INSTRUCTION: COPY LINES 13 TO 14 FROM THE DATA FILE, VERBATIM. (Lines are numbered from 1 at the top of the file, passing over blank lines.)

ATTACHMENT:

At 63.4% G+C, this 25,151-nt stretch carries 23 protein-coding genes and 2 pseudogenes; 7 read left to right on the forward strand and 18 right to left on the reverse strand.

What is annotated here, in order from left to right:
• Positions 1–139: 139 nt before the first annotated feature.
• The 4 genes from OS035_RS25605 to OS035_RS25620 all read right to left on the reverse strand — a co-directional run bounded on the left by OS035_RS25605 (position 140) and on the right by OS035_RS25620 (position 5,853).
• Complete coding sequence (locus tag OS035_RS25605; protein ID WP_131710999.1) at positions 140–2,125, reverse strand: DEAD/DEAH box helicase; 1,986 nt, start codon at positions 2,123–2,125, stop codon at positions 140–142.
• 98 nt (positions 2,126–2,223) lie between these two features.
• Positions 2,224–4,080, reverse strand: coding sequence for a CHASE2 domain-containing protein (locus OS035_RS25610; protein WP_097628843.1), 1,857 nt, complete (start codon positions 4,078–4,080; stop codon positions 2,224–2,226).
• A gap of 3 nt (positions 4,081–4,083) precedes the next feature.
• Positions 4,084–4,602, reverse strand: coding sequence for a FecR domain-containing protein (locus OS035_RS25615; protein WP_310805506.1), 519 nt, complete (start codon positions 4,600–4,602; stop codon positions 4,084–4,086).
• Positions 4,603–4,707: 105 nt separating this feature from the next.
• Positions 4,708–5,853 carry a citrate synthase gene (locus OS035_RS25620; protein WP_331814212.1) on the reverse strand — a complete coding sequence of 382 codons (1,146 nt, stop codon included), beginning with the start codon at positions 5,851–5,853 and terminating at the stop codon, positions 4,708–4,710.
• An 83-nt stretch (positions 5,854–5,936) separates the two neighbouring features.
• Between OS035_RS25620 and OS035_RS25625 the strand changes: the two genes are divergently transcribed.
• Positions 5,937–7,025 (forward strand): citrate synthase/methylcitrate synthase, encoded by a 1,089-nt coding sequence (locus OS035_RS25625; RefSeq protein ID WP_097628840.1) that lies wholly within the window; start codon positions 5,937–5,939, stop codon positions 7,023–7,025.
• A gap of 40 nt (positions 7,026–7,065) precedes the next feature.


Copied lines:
• Between OS035_RS25620 and OS035_RS25625 the strand changes: the two genes are divergently transcribed.
• Positions 5,937–7,025 (forward strand): citrate synthase/methylcitrate synthase, encoded by a 1,089-nt coding sequence (locus OS035_RS25625; RefSeq protein ID WP_097628840.1) that lies wholly within the window; start codon positions 5,937–5,939, stop codon positions 7,023–7,025.